Surrounded by the bright aura of the National Security Agency's (NSA) cutting-edge Cybersecurity Collaboration Center (CCC), women from across the Nation recently joined leaders from USCYBERCOM and NSA to learn about the Agency’s mission and shine a light on the future of cybersecurity.
The first-ever “Women Immersed in NSA Cybersecurity” event was designed to detail and demonstrate NSA’s mission to students emerging as the next generation of cyber excellence — an effort deemed critical by the Director to diversifying recruitment while strengthening the future of national defense.
“NSA’s people have been a competitive advantage for the Agency and the Nation for over 65 years,” said GEN Paul M. Nakasone, Commander, USCYBERCOM, Director, NSA/Chief, CSS. “The national security demands on signals intelligence and cybersecurity are growing increasingly complex, especially when we consider China and Russia. Our technical and professional skills must evolve to meet those demands.”
Throughout the week, more than 70 leaders from across the Agency joined the students to share their stories of why they chose NSA — more than 90% of whom are women in cybersecurity.
Students heard a talk on disrupting nation state hackers, a panel on vulnerabilities and cybersecurity advisories, a briefing on the psyche of a hacker and many more — providing the women a glimpse into NSA’s diverse mission set.
CCC Chief Morgan Adamski welcomed the students on the first day of the visit to NSA/CSS Washington (NSAW) — outlining the goals and mission of the CCC and providing a brief overview of her career.
“I wanted to work in national security ever since I was in college,” she said, noting that the attack on September 11, 2001, had a significant effect on her during her senior year in high school. “I got into this to do everything I could make sure that never happens again.”
Cybersecurity Director Rob Joyce explained that his now 33-year career also began right out of college, and he’s seen noticeable trends in the pace of cyberspace during his time with the government.
“The speed of cyber has really picked up in recent years, and we don’t expect it to be slowing anytime soon,” he said. “Working alongside government and private industry partners is critical to progressing and succeeding in this space.”
Rear Adm. Heidi K. Berg, director of Plans and Policy for USCYBERCOM, spoke to the women about cybersecurity's role in the evolution of warfare and what it's been like navigating her decades-long military career. She described how the Navy has changed from her first deployments during the Navy's initial integration of women at sea at the end of the Cold War, to opportunities leading in combat zones, and now serving at the leading edge of modern hybrid warfare.
"A career in government service has enabled me to make a difference, to do meaningful work, and to be part of writing my nation's history," she said. "As you figure out where you're going to make your mark on the world, my advice is to be your authentic self, and bloom where you're planted.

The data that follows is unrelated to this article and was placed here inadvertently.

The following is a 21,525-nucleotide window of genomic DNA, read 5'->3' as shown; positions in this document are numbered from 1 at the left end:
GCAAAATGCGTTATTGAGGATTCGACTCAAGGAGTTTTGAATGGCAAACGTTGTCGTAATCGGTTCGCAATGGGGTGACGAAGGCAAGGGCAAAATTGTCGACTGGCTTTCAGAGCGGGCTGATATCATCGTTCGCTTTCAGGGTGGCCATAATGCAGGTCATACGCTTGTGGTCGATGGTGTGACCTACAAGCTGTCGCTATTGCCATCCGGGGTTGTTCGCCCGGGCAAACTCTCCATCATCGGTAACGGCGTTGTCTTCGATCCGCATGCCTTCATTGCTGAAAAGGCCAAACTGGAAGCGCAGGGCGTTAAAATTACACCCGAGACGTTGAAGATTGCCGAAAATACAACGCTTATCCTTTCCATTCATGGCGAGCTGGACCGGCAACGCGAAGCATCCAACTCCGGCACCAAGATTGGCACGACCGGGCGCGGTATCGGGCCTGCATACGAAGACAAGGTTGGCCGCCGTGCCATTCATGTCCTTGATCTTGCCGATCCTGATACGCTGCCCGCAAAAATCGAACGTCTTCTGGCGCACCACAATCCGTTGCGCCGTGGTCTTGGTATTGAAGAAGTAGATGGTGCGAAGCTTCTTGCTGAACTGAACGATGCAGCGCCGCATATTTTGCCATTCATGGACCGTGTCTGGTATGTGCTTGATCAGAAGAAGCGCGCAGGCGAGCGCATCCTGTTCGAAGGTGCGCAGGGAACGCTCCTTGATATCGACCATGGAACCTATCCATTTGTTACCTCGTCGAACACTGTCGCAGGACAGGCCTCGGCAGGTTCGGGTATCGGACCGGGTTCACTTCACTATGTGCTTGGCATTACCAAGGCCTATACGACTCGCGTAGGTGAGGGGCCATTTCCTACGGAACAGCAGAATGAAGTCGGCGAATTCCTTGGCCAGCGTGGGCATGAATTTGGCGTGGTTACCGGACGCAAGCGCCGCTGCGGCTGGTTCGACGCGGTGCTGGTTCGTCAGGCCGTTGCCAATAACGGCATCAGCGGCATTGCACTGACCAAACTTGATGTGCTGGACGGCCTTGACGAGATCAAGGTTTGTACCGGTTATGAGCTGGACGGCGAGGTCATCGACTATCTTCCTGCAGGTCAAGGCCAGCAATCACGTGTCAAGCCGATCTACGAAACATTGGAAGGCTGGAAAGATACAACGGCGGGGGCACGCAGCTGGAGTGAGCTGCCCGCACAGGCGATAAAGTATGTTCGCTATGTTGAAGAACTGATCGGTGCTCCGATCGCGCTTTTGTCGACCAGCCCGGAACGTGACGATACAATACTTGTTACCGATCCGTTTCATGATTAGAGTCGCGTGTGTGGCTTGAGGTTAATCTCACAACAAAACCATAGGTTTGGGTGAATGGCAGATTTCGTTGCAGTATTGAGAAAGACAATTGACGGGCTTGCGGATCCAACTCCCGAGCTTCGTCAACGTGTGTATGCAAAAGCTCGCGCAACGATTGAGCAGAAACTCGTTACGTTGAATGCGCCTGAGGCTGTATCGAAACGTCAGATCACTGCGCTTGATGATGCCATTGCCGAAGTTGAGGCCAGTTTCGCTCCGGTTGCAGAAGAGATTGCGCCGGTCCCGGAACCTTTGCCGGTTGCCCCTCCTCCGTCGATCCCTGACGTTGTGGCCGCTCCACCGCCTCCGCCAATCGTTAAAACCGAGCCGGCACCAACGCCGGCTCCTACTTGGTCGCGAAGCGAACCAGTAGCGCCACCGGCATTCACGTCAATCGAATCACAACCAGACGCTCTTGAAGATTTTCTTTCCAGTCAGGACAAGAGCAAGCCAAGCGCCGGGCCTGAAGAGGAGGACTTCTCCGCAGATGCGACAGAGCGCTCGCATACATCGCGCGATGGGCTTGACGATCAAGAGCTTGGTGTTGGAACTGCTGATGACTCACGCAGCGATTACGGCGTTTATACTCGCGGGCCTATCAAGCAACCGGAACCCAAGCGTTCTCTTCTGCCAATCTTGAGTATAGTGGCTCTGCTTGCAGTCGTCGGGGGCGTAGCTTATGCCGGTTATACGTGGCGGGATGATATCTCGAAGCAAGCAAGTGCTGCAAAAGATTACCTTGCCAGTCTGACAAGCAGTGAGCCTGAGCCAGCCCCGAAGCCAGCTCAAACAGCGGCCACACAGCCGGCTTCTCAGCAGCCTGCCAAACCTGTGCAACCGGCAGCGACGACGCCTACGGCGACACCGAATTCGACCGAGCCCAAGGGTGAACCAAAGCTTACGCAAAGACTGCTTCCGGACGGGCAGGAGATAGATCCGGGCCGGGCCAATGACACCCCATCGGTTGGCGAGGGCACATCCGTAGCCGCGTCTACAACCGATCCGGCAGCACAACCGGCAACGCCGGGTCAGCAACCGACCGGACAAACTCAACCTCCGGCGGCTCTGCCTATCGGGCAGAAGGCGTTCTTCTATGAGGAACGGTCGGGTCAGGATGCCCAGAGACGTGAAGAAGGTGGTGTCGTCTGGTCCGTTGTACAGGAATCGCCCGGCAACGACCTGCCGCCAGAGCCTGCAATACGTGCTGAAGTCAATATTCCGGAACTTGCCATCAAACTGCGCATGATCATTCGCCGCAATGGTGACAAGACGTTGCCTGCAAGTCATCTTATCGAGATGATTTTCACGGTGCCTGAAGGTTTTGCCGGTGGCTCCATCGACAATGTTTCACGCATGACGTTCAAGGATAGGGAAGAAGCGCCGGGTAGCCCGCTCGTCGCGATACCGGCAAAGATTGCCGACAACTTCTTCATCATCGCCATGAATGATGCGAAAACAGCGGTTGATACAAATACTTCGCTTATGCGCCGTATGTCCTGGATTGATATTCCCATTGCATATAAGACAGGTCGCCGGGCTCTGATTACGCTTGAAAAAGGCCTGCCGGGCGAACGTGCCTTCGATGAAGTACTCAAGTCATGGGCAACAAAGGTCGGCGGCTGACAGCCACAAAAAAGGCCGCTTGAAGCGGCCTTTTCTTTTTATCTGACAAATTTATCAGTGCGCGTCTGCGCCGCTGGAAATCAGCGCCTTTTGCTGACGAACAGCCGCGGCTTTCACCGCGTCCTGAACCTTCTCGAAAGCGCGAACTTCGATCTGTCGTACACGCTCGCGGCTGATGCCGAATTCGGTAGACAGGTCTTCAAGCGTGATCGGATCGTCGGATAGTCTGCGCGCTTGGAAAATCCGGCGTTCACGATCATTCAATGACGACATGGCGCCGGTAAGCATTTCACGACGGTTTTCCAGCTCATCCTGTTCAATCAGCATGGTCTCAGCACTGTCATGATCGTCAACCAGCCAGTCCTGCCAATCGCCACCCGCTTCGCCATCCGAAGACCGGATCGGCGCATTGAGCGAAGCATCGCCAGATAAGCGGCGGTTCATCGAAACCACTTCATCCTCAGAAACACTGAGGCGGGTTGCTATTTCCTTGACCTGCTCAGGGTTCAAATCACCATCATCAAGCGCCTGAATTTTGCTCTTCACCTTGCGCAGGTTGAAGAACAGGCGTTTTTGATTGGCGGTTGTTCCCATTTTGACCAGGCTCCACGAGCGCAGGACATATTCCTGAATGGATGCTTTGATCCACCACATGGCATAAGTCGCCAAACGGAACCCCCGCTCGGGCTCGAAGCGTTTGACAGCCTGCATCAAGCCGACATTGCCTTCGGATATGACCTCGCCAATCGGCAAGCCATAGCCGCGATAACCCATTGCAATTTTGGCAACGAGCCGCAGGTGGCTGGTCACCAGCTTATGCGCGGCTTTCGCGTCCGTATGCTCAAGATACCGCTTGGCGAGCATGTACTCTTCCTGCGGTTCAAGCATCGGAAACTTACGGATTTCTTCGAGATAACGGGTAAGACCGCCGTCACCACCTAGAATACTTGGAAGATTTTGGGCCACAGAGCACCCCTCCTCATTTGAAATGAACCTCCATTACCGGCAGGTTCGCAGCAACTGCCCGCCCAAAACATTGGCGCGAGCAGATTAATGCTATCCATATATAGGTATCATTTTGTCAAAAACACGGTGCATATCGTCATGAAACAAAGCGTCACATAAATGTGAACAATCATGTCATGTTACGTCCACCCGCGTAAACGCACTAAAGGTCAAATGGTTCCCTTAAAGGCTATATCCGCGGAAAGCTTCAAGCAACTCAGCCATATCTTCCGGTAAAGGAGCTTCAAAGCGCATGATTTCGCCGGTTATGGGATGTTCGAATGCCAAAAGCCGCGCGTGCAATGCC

You'll be ready for the right opportunity."
During their visit, the students had the opportunity to network with women from across NSA who are also alumni from their respective schools. The alumni and students discussed gender disparity in recruitment and how NSA can better appeal to women, specifically those interested in STEM and cybersecurity.
Getting a first-hand look at how the Intelligence Community collaborates to tackle the quickly evolving cybersecurity landscape, the students visited the Integrated Cyber Center Joint Operations Center (ICC JOC) — a state-of-the-art space for USCYBERCOM and NSA to quickly collaborate on our Nation’s most-pressing cybersecurity threats and developments.
The students also had the opportunity to tour the National Security Operations Center and receive a brief overview of its critical mission. Following the tour, they sat down for a candid discussion with GEN Nakasone, where they posed questions ranging from why he chose his career path to what it’s like leading a massive agency during such a unique time in history.
To close out the eventful week, NSA Executive Director Catherine Aucella and NSA Chief of Staff Marlisa Smith spoke to the students about their career experiences and potential opportunities for the women to put their skills to work at the Agency.
Showcasing their individual interests and expertise, the students presented their research on a topic of choice to a panel of NSA’s senior leaders— presentation topics included how to improve youth cyber competitions, avoiding Chinese recruitment tactics through LinkedIn, and many more.
Following a visit from NSA Police K-9 Dora on the final day of the visit, GEN Nakasone concluded with remarks about the growing need for leadership and innovation in the field of cybersecurity.
“Hopefully this week you’ve been able to see the passion we have for the future of our Nation,” GEN Nakasone continued. “If you’re going to bet on one thing in the future, bet on cyber.”
Interested in learning more about career opportunities at NSA? Visit nsa.gov/careers for more information or intelligencecareers.gov/NSA to apply today!